Countless dogs are left unattended in cars every day. Did you know it doesn’t even have to be that warm outside for the temperature inside the car to become dangerous very quickly? Even at a comfortable 72 degrees outside, the interior of a car can reach 106 degrees within 30 minutes.
Even with the windows cracked, the temperature inside a car can reach a deadly level fast; your dog can die from heat stroke in as little as 15 minutes of exposure.
And when it is hot outside, the temperature inside the car soars to a potentially deadly level within minutes, even with the windows cracked. Dr. Ernie Ward demonstrated how excruciating it is for a human, and that’s without a fur coat! Dogs can die from heat stroke in as little as 15 minutes of exposure to very hot temperatures.
Surprisingly, it is legal in most states to leave your dog unattended in a car; only 15 states have statutes in place discouraging the practice. But Petplan pet insurance wants to change that. They’ve launched an initiative called “Driven to Bark” through We the People, the White House’s online petition site.
Driven to Bark needs your support. The petition will be reviewed by White House staff if 100,000 signatures are gathered in 30 days. Signing the petition is very easy; just enter your full name, email address and then confirm your email address with a quick click inside the body of an email from We the People.
Please sign the petition and share this cause on Twitter or Facebook using the hashtag #DrivenToBark.
Thinking about skipping a visit to the vet to save some cash? You’d better think again! New statistics show pets are getting sicker simply because their owners are skimping on basic medical care.
Obesity, kidney disease, arthritis and cancer are all on the rise and the American Veterinary Medical Association says it’s because owners are not taking their pets to the vet for routine exams. We found a USA Today article detailing the pet health epidemic, so we reached out to our vet expert to find out what’s really going on.
Obesity is up 37 percent in dogs (and an astounding 90 percent in cats). Diabetes is up 32 percent and arthritis is up 38 percent. A whopping 60 percent of dogs have dental disease, which is highly preventable.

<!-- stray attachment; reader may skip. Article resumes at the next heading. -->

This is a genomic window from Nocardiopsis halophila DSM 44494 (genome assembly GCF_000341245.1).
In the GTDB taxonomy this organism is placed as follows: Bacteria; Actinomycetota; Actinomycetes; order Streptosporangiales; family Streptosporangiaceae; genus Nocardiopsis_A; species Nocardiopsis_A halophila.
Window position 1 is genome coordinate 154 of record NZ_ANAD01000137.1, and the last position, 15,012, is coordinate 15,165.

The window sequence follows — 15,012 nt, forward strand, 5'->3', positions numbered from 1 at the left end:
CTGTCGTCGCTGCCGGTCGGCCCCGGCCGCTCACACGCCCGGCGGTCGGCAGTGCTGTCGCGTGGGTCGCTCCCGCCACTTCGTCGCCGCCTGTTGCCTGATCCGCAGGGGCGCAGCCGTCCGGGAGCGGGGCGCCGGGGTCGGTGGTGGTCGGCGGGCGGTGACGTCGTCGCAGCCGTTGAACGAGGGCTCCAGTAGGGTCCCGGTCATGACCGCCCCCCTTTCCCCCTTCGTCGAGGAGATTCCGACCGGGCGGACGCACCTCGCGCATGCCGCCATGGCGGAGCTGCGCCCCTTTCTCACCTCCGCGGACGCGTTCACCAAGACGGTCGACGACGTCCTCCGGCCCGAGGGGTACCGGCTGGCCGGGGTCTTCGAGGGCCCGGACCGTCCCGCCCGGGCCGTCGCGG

Pet insurance is quickly becoming popular with numerous companies now popping up on the market. But it takes more than just signing your dog or cat up and paying a premium; most companies require “routine care,” which an owner must comply with to keep their coverage intact. And most companies restrict what’s covered, so you may be stuck footing the bill. Here are four major things you need to consider before deciding on pet insurance.
1. Vaccinations and Preventative Care
You must keep up vaccinations and certain “preventative care” to maintain a policy. A dog must be spayed or neutered within one year of age or within 60 days of adoption. Breeding dogs can be insured for an additional premium with some companies. Regular vaccinations must be kept up-to-date, as well as medications to prevent fleas, lice and parasites. Apart from regular vaccinations and flea/tick medications, owners are also required to administer heartworm medications, if recommended by their vet.
“If it’s not recommended by the vet, it is not a specific requirement of our policy,” Trupanion insurance spokeswoman Heather Kalinowski says. “For vaccinations, again, we operate by the vet’s recommendation. As long as the pet owner is following recommendations set by their vet for appropriate vaccination, we will provide coverage.”
Yellow Dog puts on a brave face (sort of) for his vet-recommended shots.
Vaccinations are pretty much a given with pet ownership, but keep in mind you must oblige with whatever preventative medications and treatments your vet deems necessary in order to keep an insurance policy, which can be an added expense. Also be wary of over-vaccinating your pet; some vets will call for every shot in the book and others adhere to timelines of what has been clinically proven to be effective. You can read more about the vaccinations your dog really needs here on YDB.
So we’ve been vacationing and enjoying the holidays. But we’re back! And we’ve got lots of good content in store for January.
Yellow developed a belly rash over the holidays. We suspect it’s from an allergy to a type of grass, but we’ll see!
We’re going to talk about the pros and cons of pet insurance and compare various companies. We will begin our quest to find out exactly what allergies Yellow suffers from and the extent of testing needed to figure it out. And we’ve got a behavioral video showing how to help your dog get over fear of things like the vacuum. Plus, we’ll stay on top of all the latest dog news.
We would also love to hear from you! What would you like YDB to cover in the coming year?
Happy New Year from Yellow Dog and his blog!